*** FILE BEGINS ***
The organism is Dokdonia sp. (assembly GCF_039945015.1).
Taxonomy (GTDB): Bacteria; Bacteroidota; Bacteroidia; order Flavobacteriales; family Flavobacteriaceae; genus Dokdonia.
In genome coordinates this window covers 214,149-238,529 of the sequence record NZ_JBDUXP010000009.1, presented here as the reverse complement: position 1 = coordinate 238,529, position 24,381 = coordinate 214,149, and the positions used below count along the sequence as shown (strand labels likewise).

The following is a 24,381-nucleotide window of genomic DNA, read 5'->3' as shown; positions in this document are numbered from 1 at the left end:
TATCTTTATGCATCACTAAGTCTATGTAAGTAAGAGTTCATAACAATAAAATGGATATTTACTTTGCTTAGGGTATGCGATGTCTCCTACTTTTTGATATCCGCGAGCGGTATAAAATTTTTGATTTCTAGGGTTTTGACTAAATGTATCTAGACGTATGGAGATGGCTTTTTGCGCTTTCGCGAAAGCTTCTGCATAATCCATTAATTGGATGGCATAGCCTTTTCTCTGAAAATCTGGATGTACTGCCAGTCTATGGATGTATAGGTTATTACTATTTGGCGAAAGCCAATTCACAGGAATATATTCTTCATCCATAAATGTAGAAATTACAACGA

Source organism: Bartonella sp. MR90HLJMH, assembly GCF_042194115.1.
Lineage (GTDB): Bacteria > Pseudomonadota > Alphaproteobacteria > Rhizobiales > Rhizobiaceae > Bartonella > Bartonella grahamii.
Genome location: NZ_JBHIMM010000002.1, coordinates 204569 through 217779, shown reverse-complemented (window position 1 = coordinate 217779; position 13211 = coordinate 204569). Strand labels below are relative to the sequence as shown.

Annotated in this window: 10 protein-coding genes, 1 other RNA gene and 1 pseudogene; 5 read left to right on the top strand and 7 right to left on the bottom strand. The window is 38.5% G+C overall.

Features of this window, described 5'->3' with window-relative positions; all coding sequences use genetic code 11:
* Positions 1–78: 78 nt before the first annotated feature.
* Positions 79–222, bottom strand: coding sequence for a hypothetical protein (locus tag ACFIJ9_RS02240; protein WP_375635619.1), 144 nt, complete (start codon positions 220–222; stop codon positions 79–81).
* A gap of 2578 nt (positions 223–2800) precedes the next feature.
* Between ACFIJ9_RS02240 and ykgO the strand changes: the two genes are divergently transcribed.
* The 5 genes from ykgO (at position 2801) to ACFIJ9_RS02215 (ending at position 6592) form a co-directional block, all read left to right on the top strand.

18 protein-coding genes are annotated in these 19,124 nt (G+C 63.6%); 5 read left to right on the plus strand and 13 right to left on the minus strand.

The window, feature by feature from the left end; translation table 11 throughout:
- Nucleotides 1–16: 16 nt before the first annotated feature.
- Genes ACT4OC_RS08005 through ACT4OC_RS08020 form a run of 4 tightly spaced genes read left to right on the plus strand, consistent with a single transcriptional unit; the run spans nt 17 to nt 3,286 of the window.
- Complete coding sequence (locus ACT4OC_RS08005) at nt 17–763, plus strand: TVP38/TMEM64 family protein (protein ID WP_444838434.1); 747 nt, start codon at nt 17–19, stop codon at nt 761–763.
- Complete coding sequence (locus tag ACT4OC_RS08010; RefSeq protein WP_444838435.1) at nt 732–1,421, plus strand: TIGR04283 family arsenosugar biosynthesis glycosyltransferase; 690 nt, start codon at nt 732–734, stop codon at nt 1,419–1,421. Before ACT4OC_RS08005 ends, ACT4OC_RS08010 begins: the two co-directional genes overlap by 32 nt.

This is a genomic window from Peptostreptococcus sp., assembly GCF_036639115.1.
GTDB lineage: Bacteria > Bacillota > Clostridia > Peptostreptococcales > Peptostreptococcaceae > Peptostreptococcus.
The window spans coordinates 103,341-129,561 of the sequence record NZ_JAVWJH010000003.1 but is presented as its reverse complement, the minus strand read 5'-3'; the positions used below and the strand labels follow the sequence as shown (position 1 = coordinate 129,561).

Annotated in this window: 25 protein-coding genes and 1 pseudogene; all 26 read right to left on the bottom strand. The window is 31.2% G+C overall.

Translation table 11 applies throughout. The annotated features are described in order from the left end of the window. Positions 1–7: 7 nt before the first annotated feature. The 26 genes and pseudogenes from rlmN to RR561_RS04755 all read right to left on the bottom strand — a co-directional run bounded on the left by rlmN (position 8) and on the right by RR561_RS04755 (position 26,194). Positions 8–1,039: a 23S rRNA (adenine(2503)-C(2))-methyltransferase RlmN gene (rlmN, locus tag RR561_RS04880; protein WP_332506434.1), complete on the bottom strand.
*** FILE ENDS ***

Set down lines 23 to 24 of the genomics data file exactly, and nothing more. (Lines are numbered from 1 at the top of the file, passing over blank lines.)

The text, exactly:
GTDB lineage: Bacteria > Bacillota > Clostridia > Peptostreptococcales > Peptostreptococcaceae > Peptostreptococcus.
The window spans coordinates 103,341-129,561 of the sequence record NZ_JAVWJH010000003.1 but is presented as its reverse complement, the minus strand read 5'-3'; the positions used below and the strand labels follow the sequence as shown (position 1 = coordinate 129,561).